• Intimacy
    • Self-disclosure, Reciprocity, & Trust are important.
  • Cognitive Dissonance
    • The unpleasant state when 2 thoughts or a thought & behavior are incongruent.
    • In order to satisfy the emotions, a change must be made in one of the 2.
  • Attitudes
    • Learned evaluative reactions toward something or someone
    • Always involve prejudging
    • 3 Components of an attitude:
    • Thoughts toward the object
    • Feelings about the object
    • Behaviors toward or away from the object
    • What do our attitudes say about this man?
    • Which of the 2 women is the chemical engineer?
  • Prejudice & Discrimination
    • Prejudice
    • Unfair, intolerant, or unfavorable attitude toward a group.
    • It is based on assumed differences.
    • Discrimination
    • Unfair behavior toward a group.
    • Discrimination generally follows prejudice .
  • Sources of Prejudice
    • Frustration-Aggression Hypothesis
    • When goals are thwarted, frustration results & anger can become displaced.
    • An Authoritarian Personality
    • They favor rules & tradition & are hostile toward those who defy the norms.
    • Oversimplification or Overgeneralization
    • It’s an attempt to organize social thinking & the social world as much as possible.
    • Psychological
    • Low Self-Esteem
    • Anxiety
    • Insecurity
    • Social
    • Groupthink
    • Conformity
    • Parental Messages
    • Social Messages (Ads, the Media, etc.)
    • Economic
    • Majority’s Desire to Preserve the Status Quo
    • Competition for Jobs, Power, and Resources
    • Cultural
    • Ethnocentricism
    • Desire for Group Identity
    • The Justification for War
  • Sources of Prejudice
    • Racism
    • Viewing certain racial or ethnic groups as innately inferior.
    • Leads to either/or thinking (in-group vs. out-group/us vs. them).
    • How is the ego defense of projection related to racism?
    • Reducing Prejudice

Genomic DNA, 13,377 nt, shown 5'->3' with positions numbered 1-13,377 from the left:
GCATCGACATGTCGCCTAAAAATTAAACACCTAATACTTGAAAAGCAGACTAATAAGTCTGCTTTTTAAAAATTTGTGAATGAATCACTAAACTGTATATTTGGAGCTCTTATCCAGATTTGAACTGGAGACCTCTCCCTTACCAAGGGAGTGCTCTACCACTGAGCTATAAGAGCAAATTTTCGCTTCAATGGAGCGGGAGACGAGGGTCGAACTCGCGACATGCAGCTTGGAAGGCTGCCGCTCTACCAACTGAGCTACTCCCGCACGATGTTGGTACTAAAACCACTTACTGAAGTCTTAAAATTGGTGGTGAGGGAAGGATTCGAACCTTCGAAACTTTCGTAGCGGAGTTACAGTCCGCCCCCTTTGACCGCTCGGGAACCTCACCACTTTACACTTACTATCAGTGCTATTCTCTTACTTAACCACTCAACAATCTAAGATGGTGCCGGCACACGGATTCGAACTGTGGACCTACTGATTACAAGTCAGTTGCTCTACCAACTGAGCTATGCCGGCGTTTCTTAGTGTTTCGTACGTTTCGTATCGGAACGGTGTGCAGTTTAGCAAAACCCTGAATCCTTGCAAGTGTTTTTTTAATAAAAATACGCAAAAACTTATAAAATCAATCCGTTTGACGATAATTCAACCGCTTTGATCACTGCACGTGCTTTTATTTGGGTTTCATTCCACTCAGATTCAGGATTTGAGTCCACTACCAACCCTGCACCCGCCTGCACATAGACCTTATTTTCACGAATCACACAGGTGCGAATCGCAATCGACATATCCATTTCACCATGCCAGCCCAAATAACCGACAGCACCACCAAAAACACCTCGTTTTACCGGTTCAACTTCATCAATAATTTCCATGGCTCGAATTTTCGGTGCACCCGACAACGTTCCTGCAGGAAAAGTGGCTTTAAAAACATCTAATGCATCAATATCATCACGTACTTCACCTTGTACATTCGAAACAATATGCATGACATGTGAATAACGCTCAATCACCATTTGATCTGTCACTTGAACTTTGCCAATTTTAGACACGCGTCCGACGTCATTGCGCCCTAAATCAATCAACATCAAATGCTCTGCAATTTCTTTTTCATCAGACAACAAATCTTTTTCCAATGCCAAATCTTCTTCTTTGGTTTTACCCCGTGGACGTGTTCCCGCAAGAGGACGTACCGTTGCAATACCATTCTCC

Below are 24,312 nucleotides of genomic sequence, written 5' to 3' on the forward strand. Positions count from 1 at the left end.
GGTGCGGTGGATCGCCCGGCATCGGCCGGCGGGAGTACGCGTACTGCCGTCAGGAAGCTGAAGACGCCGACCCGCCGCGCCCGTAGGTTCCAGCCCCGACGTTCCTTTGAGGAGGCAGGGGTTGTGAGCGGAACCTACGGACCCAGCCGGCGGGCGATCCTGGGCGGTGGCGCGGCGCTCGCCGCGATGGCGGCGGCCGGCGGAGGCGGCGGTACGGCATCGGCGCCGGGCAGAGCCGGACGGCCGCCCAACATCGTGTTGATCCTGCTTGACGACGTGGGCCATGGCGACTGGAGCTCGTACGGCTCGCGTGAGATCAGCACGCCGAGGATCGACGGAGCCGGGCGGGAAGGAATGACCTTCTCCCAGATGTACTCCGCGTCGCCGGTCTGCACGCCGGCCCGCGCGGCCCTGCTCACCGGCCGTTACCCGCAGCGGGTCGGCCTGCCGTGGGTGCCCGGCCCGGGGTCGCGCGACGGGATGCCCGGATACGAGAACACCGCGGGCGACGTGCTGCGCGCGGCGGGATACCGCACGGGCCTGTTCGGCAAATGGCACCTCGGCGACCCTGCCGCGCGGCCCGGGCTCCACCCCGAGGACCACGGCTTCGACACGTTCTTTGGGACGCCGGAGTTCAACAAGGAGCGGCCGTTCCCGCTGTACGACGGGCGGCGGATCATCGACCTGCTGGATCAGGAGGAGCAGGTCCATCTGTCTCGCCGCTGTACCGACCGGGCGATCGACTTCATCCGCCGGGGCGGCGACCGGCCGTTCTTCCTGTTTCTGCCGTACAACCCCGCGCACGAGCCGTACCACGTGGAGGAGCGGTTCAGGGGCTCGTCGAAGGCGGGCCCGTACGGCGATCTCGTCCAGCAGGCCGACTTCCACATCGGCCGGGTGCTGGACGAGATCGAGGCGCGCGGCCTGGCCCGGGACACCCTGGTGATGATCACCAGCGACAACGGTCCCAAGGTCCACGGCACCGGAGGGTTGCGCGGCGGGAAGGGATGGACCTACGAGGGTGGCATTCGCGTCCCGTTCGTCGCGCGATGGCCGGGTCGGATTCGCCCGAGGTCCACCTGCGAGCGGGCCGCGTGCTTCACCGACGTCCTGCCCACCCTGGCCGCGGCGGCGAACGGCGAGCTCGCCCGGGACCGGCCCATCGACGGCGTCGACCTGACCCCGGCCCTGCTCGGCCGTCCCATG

• The contact hypothesis:
    • Members of opposing groups must have equal status.
    • One-on-one contact is necessary.
    • Cooperation instead of competition.
    • Social norms should encourage contact.
  • Persuasion
    • The Communication Model of Persuasion
    • 1. The credibility of the source
    • 2. The message
    • 3. The way the message is presented
    • 4. The audience
    • The Process of Persuasion
    • To be persuaded you must:
    • 1. Pay attention to the message;
    • 2. Understand the message;
    • 3. Accept the message.
  • Conformity
    • The tendency to adjust your behavior to actual or perceived social pressures.
    • This will be done even at the expense of personal preferences.
    • There are subtle pressures to conform in every society or group.
    • Cultural norms will influence conformity.
    • Asch conformity studies.
  • Obedience
    • Compliance with commands or orders issued by others, usually persons in a position of authority.
    • Milgram found that people will obey even if it means hurting others.
  • Conditions Which Strengthen Obedience
    • People will obey under the following conditions:
    • 1. The person giving the orders was close at hand & was perceived to be a legitimate authority figure.
    • 2. The authority figure was supported by a prestigious institution or agency.
    • 3. The victim was depersonalized or at a distance even in another room.
    • 4. There were no role models for defiance; that is, no other subjects were seen disobeying the person giving the orders.
  • Compliance
    • The Tendency to Accede to the Request or Demands of Others
    • Techniques that Enforce Compliance
    • Foot-in-the-door technique
    • Granting a small request increases the chance of a larger one being granted.
    • Low-ball technique
    • Induce a person to agree to something then raise the cost of the compliance.
    • Door-in-the-face technique
    • If one request is denied, another may be agreed to.
  • Social Action
    • Antisocial Behavior
    • Aggression
    • Direct (expressed) or indirect (repressed)
    • Mob Violence
    • Deindividuation: The anonymity afforded by being stripped of your identity.
    • There is anonymity in a crowd.
  • Social Action
    • Prosocial Behavior
    • Altruism
    • Helping that is not motivated by personal gain or notoriety.
    • Anonymity is important.
    • Cultures where individuality is prized, people are less likely to help.
    • The Bystander Effect